There are two common approaches to investigate the effects of fishing. The first is to experimentally trawl or dredge in areas that are not commercially fished and then compare the communities before and after. The second is to compare fished and unfished areas with similar habitat, which is the more common as it doesn’t involve deliberately destroying habitat. We have been carrying out such a study on a group of small seamounts on the northern Chatham Rise, commonly known as the Northwest Hills. This region has been heavily fished over the last 10 years, but effort has focused on just a few of the seamounts. This gives us a natural setting to examine seamounts in very close geographic proximity, of a broadly similar size, depth range, and elevation, that have been fished to varying degrees. In 2001 we completed a survey to describe the biodiversity of seamount fauna and study the effects of fishing. We found a strong contrast in the extent of coral cover between fished and unfished seamounts, distinct differences in the composition of species communities, and physical evidence of previous trawls in the form of gouges and scours on the seabed.

Age and growth of coral

One strand of study has been determining the age and growth rates of bamboo corals which are regularly found on seamounts in New Zealand waters. Some of this work was reported in Water & Atmosphere in 2003. We used ring counts from thin sections, electron microscopy images, and radio isotope analysis. The study indicated that these corals could be at least 50 years old, and have a relatively slow growth rate of 2–3 cm per year, which could mean large corals are several hundred years old. Their resilience to fishing may be low. Now we're beginning the challenging task of resolving ages of reef-forming and multi-branching stony corals.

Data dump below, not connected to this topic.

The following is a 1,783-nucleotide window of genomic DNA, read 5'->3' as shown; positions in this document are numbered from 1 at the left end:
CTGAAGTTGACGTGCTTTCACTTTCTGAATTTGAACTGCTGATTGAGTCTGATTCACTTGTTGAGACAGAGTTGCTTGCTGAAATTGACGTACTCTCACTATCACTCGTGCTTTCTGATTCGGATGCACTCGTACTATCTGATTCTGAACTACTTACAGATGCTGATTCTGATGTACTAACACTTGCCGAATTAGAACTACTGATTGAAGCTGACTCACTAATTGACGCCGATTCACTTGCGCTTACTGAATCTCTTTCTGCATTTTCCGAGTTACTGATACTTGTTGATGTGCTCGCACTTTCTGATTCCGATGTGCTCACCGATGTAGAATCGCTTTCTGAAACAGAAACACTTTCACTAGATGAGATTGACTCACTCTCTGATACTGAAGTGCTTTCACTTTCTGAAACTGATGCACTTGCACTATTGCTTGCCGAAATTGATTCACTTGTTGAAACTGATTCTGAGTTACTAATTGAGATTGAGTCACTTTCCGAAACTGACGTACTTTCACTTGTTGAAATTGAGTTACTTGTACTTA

Monitoring changes over time

We undertook a second survey of the Northwest Hills in 2006, covering the same fished and unfished hills from the 2001 survey. One of the important changes since the earlier survey is that three of the hills have since been closed to trawling; one of these, called Morgue, was heavily trawled in the past. Fisheries data show that commercial fishing trawls have run in many directions on Morgue, with the exception of south to southwest. During the 2006 survey we made intensive photographic transects in a radial pattern around the hill, including one in a south-southwest direction down the line of a ridge-like lava flow, where trawling has not been reported. We recorded dense stands of a cold-water coral similar to those found on the nearby unfished seamounts. This indicates that, despite heavy fishing, the rugged slopes on this one side had provided a refuge for corals which were likely to have been much more widespread before fishing began. The survey also revealed a patchy distribution of small stylasterid corals (also known as hydrocorals) that appear to have colonised areas of the seamounts between the two surveys. We plan further surveys to monitor changes in the sea life after trawling has ceased.

Counting the cost

  • Seamounts and other raised features in the sea are highly productive and home to many commercial species of fish.
  • Trawling can damage the diverse deepwater habitats that may support the fish stocks.
  • For almost a decade, NIWA scientists have been surveying and measuring the effects of trawling on habitat and fish.

Further reading

Tracey, D.; Neil, H.; Gordon, D.; O'Shea, S. (2003). Chronicles of the deep: ageing deep-sea corals in New Zealand waters. Water & Atmosphere 11(2): 22–24.

Clark, M.; O'Driscoll, R. (2003). Deepwater fisheries andaspects of their impact on seamount habitat in New Zealand. Journal of Northwest Atlantic Fishery Science 31: 441–458.

Clark, M.R.; Koslow, J.A. (2007). Impacts of fisheries on seamounts. Chapter 19 (pp. 413–441) in: Pitcher, T.J. et al. (eds). Seamounts: ecology, fisheries, and conservation. Blackwell Fisheries and Aquatic Resources Series 12. Blackwell Publishing, Oxford.

Teachers’ resource for NCEA Achievement Standards or Unit Standards:
Biology Level 2 US6309,Level 3 US6319, AS90714
Education for Sustainability Level 2 AS90811, AS90813
Science Level 2 US6352, Level 3 US21613, US6355